Will Brown is not what, or who, you think it/he is. First of all, the art space is not actually operated by anyone named Will Brown. Started last year, it is run by the artists and curators Lindsey White, David Kazprzak and Jordan Stein. Second, it is not really a gallery, as often presumed; the Mission-based art space functions as more of a "micro-museum," curating thematic, rather than commercial, exhibitions.
Founded in January of this year, Will Brown occupies the storefront on 24th and Treat that was formerly in use by Triple Base Gallery. After that gallery closed their doors in December of last year, its directors offered their lease to White. "It sort of fell in our laps," says Kazprzak, and the group had to move quickly. Usually galleries (and even alternative spaces) are formed over long stretches of time, during which potential gallerists generate capital, gather a stable of artists, and exhaustively hunt for real estate. The genesis of Will Brown happened a bit in reverse: only after White, Kazprzak and Stein agreed to be collaborators, and signed the lease, did they begin to conceive of their mission for the space. It was a process, says Stein, "of reverse combustion." In deciding what they wanted out of their communal project, the group had a lot of conversations about what they felt was missing in the San Francisco art community. During their first meeting, "which consisted of burritos and beers in Lindsey's kitchen," says Stein, a common ethos surfaced. Above all, the three friends didn't want to "represent artists or show 'art' in the traditional, [commercial] sense," says White. Rather, they were interested in engaging a community dialogue that wasn't afraid to be playful.
David Kazprzak, Jordan Stein and Lindsey White
Their first show, Illegitimate Business, was a collaboration between Bay Area artists Zachary Royer Scholz and Brion Nuda Rosch. It explored -- or debunked -- the very function of the gallery itself, as each of the works on display (such as those from internationally renowned artists Kara Walker, Catherine Opie, and Andres Serrano) were obtained "without monetary exchange [and sometimes] illicitly." Obviously, nothing in the show was for sale. Most recently, Will Brown's April/June show, Manitoba Museum of Finds Art recreated a little-known "fictional museum." Originally organized by Alberta Mayo in the waiting room of the SFMOMA Director Henry Hopkins in 1975, the MMOFA was comprised of ephemera and artworks both found and made. Both of these shows perfectly encompass Will Brown's value system: to present interesting and engaging art that refuses the standardized (and often exclusive) conventions of commercial display and value.
Will Brown is not limited to art exhibitions, and has also held a number of events including, but not limited to: a Goth dance party; a figure drawing/comedy stand-up night; book and magazine launches; live performances, lectures and demonstrations by artists Chris Duncan, Jon Porras, Andy Vogt, The Post Brothers, and Tony Discenza. Those events help raise funds, though Will Brown's principal support comes from its "Supportfolio," a limited edition box set of photographs by Gregory Halpern, Dru Donovan, Sean McFarland, and Emily Prince.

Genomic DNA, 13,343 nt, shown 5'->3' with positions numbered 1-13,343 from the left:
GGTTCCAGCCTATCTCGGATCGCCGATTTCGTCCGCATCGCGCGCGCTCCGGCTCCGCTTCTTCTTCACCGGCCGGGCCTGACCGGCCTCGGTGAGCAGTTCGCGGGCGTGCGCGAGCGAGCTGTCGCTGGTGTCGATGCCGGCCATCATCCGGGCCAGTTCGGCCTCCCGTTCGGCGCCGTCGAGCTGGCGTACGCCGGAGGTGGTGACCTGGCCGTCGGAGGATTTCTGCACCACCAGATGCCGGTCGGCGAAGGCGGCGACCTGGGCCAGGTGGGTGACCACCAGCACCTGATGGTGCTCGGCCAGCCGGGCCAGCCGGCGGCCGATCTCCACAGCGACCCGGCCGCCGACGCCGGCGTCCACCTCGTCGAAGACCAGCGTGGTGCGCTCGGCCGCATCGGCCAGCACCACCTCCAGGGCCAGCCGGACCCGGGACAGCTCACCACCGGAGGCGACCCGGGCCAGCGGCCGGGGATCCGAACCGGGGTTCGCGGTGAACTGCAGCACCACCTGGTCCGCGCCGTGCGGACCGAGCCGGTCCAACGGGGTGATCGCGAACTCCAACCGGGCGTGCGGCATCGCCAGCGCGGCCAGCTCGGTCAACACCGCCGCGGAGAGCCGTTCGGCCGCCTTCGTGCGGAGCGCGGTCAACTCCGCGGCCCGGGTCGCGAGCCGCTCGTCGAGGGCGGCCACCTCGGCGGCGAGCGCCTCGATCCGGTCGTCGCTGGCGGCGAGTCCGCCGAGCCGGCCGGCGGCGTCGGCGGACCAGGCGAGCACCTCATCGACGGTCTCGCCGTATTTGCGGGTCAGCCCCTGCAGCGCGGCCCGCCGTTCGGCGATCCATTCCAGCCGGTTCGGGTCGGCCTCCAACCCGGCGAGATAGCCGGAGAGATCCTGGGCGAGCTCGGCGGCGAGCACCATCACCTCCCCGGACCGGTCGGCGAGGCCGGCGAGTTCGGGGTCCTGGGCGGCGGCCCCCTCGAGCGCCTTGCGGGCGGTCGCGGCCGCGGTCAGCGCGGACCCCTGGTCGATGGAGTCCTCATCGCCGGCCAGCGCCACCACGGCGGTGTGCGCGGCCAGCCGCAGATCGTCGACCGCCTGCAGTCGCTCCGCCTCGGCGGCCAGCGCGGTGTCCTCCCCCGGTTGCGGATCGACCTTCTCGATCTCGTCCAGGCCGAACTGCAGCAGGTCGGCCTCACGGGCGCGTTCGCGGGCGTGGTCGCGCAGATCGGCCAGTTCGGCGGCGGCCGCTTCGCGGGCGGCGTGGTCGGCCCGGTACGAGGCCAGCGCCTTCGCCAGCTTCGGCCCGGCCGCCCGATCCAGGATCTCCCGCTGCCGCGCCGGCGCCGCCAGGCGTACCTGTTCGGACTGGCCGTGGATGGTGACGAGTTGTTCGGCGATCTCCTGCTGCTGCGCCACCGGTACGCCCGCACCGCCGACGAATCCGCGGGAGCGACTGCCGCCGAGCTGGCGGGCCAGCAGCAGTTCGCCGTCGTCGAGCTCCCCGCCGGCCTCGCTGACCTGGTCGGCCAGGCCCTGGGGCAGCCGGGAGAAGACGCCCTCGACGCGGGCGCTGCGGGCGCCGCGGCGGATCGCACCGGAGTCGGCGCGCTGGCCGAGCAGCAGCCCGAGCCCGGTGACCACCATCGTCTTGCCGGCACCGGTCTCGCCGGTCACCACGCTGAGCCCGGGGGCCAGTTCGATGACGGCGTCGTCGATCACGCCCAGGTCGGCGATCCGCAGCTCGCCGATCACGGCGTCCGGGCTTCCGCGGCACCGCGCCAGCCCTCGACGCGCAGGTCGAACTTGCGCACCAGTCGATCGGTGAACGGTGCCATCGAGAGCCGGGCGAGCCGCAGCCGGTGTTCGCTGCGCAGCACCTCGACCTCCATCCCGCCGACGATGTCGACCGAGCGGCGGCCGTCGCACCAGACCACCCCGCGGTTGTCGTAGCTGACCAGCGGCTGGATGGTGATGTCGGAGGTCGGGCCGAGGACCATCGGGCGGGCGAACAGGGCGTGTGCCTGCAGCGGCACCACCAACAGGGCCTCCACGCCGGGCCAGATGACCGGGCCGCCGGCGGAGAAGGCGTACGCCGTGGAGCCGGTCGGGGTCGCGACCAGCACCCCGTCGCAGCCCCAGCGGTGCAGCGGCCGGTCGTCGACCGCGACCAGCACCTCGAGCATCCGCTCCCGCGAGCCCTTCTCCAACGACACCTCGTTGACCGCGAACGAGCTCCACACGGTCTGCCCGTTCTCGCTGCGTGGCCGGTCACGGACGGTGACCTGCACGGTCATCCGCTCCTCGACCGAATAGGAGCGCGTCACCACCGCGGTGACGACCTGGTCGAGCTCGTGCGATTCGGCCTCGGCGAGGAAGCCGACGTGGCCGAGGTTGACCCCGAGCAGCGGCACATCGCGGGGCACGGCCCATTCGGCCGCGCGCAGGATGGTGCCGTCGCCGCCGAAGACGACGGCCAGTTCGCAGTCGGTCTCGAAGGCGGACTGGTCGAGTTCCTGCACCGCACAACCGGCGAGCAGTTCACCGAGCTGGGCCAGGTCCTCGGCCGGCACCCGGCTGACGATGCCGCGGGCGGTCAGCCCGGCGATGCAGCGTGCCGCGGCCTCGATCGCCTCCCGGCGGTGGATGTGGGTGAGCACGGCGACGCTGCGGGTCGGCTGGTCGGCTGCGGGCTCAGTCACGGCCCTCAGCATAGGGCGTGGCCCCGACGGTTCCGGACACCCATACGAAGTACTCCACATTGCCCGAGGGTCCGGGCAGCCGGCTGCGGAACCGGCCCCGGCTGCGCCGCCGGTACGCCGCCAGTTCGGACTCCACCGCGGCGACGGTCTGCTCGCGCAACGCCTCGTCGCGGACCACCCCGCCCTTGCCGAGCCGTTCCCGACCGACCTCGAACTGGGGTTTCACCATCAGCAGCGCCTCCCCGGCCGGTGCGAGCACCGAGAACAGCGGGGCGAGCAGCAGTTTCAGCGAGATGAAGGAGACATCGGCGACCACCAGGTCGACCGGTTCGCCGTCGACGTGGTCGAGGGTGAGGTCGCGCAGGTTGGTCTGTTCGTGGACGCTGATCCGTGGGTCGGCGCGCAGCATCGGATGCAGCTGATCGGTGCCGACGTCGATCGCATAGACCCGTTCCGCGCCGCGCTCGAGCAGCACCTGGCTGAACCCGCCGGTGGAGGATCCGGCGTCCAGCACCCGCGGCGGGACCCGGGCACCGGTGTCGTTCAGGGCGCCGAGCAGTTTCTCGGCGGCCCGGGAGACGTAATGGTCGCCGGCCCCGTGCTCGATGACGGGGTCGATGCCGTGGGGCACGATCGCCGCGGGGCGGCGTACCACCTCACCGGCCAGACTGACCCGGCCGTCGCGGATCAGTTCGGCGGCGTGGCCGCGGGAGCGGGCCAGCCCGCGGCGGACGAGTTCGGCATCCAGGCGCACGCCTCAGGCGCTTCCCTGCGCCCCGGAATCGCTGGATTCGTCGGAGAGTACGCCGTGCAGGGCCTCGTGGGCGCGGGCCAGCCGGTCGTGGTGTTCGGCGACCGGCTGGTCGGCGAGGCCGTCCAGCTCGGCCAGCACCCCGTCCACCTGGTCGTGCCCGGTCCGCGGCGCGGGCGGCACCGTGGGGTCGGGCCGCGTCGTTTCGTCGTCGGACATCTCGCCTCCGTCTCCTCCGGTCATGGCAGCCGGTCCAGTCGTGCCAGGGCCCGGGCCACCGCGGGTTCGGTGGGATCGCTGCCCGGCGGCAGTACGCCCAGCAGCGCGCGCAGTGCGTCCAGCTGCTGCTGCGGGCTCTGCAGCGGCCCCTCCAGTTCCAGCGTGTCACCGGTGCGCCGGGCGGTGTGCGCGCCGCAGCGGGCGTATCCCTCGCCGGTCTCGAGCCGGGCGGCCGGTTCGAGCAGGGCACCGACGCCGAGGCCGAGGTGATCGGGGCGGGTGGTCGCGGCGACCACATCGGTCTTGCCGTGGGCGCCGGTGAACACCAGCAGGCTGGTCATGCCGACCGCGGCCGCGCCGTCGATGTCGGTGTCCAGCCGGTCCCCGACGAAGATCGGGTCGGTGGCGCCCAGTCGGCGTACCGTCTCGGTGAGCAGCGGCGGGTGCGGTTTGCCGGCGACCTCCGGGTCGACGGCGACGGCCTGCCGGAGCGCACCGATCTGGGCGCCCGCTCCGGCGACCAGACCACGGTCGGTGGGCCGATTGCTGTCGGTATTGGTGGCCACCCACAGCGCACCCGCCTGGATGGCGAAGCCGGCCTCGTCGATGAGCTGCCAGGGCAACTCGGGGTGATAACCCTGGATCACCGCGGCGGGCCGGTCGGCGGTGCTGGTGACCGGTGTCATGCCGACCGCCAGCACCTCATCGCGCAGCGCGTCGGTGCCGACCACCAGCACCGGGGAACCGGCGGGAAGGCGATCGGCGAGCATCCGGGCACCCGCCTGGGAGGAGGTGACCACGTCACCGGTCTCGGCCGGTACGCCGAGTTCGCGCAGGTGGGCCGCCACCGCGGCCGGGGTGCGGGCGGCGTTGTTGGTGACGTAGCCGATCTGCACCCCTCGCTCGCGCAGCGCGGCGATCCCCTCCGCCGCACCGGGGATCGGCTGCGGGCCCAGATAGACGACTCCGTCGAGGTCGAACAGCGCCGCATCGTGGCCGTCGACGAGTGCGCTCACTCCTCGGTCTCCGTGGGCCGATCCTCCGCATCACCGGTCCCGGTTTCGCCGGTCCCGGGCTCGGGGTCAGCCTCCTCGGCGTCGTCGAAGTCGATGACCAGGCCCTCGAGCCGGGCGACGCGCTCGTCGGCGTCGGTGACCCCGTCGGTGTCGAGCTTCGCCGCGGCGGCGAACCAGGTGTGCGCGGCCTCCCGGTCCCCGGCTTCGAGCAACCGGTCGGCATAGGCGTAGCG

This strategy of non-commerciality and community involvement has been partially conceived of in relation to Will Brown's upper Mission location. It's a neighborhood that White, Stein, and Kazprzak are enthusiastic about, and deeply connected to. "We live, eat, and socialize here," says Stein, "So, why have the space anywhere else?" However, more than a familiar district for them, the climate of rapid gentrification in the Mission actually helped form Will Brown's guiding principles. For instance, the decision not to represent artists, which generally involves catering to and selling work to an outsider crowd, was influenced by the lack of cultural exchange between residents in the Mission, and a desire to create "serious yet unpretentious [and inclusive] dialogues around art in the neighborhood," says Stein. "We thought we had a bigger job to do [than sell art]." Still, Will Brown is not wholly distinct from the active transformation of the neighborhood, a fact that Kazprzak acknowledges: "We're part of that transition. Any transition like this has its growing pains, and we're trying to be really sensitive to our neighbors by creating a space that everyone can feel comfortable in... we're not selling $20 sandwiches!"
So, you may be wondering: who is Will Brown? As it turns out, its namesake is a real person. "Will is a local guy who helped run Triple Base Gallery in its final days." says Kazprzak. It's a smart and funny decision to name the gallery after a cool guy with an inconspicuous sounding name, and one that points back to the gallery's mission: to be a generous everyman.
For more information visit wearewillbrown.com.
Funding for KQED Arts is provided by The William and Flora Hewlett Foundation.
Support is also provided by Yogen and Peggy Dalal, Diane B. Wilsey, the Kenneth Rainin Foundation, the John S. and James L. Knight Foundation, Helen Sarah Steyer, the William and Gretchen Kimball Fund, and the members of KQED